Richard Sanderson’s previous album of solo melodeon improvisations, Air Buttons, came on like some ancient Radiophonic soundtrack to a long-lost children’s TV series. Its bare, metallic tones were simultaneously ancient and modern, analogue computer music composed by Viking scientists, perhaps. Past and not-quite future superimposed on a faulty VHS tape. This follow up, also released on Sanderson’s own Linear Obsessional label, fills out Air Buttons’ frosty skeleton, the melodeon wheeze augmented by electronics, either triggered by the instrument or Sanderson himself, as well as the cheeky odd scrape and tap of extended techniques. That the album’s track names seem to have been spat out by an underground music name creation algorithm only adds to the fun, with titles like Instamatic Flamer and Memory Committee having the syllabic heft of an automatic writing competition convened by Messrs Smith, Ballard and Bowie.
A Thousand Concreted Perils may not quote have the uncanny chill of its predecessor, but it’s an affecting listen nevertheless, its stippled waves of electronics adding a depth of colour and breadth of texture to Sanderson’s always-considered explorations. In Pascoe Tambura, the melodeon’s native heave is almost totally absent, transmogrified into a full-spectrum shimmer, its Technicolor vibrations like the Aurora Borealis viewed through a fungal prism of warm and throbbing psychedelia. Pre-Cheltenham Coda is another good one, melodeon chords giving way to a sustained high drone as a soft, almost brassy tone moans in the distance and dull rattle inhabits the foreground. It’s at times reminiscent of Sanderson’s trio with Mark Wastell and Matilda Rolfsson (melodeon, Tam Tam and percussion) but with Sanderson handling all three parts for a slice of numinous, neo-pastoral improv.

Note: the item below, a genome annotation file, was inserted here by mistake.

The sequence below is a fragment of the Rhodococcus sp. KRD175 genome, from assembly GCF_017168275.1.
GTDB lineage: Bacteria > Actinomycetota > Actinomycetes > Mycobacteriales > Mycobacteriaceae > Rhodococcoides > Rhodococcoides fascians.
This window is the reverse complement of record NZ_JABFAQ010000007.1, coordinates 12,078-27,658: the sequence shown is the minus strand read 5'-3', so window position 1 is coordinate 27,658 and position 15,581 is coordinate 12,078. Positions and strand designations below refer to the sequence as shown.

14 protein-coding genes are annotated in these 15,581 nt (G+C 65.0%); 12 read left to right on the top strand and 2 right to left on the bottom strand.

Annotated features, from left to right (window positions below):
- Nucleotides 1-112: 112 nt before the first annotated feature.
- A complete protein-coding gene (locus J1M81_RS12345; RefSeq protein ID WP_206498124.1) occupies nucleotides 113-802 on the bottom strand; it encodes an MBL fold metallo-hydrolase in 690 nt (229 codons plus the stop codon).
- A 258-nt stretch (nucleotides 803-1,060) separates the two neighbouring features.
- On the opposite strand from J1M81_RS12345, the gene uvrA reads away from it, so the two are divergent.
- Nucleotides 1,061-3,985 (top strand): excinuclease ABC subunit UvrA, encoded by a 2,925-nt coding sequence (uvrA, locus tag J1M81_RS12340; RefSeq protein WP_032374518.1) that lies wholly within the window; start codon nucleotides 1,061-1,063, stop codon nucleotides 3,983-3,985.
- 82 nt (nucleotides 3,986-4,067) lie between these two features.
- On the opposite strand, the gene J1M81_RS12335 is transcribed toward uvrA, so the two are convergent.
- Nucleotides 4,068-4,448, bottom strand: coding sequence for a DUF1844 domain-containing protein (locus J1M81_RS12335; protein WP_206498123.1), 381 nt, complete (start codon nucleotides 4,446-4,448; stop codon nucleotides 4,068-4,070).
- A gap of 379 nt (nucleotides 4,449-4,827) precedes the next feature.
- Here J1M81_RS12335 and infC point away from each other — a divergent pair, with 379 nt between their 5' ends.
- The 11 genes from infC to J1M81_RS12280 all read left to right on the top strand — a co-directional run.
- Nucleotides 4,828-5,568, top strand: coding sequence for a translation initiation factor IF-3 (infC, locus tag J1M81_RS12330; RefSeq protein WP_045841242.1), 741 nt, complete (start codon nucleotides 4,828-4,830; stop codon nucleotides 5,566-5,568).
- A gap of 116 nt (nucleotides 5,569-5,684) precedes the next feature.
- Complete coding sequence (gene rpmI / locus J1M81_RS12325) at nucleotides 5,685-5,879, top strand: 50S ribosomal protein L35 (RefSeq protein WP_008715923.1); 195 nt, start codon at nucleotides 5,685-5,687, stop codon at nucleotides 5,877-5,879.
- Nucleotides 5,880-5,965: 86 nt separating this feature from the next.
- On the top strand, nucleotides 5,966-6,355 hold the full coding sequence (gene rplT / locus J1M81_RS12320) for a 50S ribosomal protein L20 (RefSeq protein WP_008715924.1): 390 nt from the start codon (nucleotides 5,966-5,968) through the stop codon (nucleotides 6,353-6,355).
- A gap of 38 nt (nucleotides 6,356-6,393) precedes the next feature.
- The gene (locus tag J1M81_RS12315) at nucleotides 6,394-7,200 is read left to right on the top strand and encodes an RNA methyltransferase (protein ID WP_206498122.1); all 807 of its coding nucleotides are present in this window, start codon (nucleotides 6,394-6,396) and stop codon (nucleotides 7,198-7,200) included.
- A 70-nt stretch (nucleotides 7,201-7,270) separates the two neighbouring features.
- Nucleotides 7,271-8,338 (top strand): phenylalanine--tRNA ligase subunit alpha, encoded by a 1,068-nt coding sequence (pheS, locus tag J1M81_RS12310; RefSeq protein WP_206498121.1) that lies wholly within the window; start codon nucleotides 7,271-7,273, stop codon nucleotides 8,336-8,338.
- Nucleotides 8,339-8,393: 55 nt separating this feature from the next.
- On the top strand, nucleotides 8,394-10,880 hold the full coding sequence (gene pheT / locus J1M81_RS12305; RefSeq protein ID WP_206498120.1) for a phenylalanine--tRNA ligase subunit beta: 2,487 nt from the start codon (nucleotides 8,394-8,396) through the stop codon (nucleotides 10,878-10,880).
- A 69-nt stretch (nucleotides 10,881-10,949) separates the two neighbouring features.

There are the occasional callbacks to Air Buttons’ sparseness. The shrill oscillations of Light Leaks, recorded during one of Sanderson’s solo sets at the Hundred Years Gallery in Shoreditch, echo the aluminium sheen of that other album, although it’s matched here with choppy, aggressive playing to make for a fractured and grumpy affair. Drought, meanwhile, edges its misty tendrils out slowly, like the slow sunrise over a moor in winter. There’s even time for Sanderson’s beloved traditional music, with a nicely haunted take of Down in the Meadow, inspired by the Romani singer Jasper Smith, in which Sanderson’s ghostly vocal hovers over his droney, bare bones accompaniment and even the waft of bucolic field recordings can’t shift the desolate feel. The result is about as comforting as a lamb’s corpse in a ditch.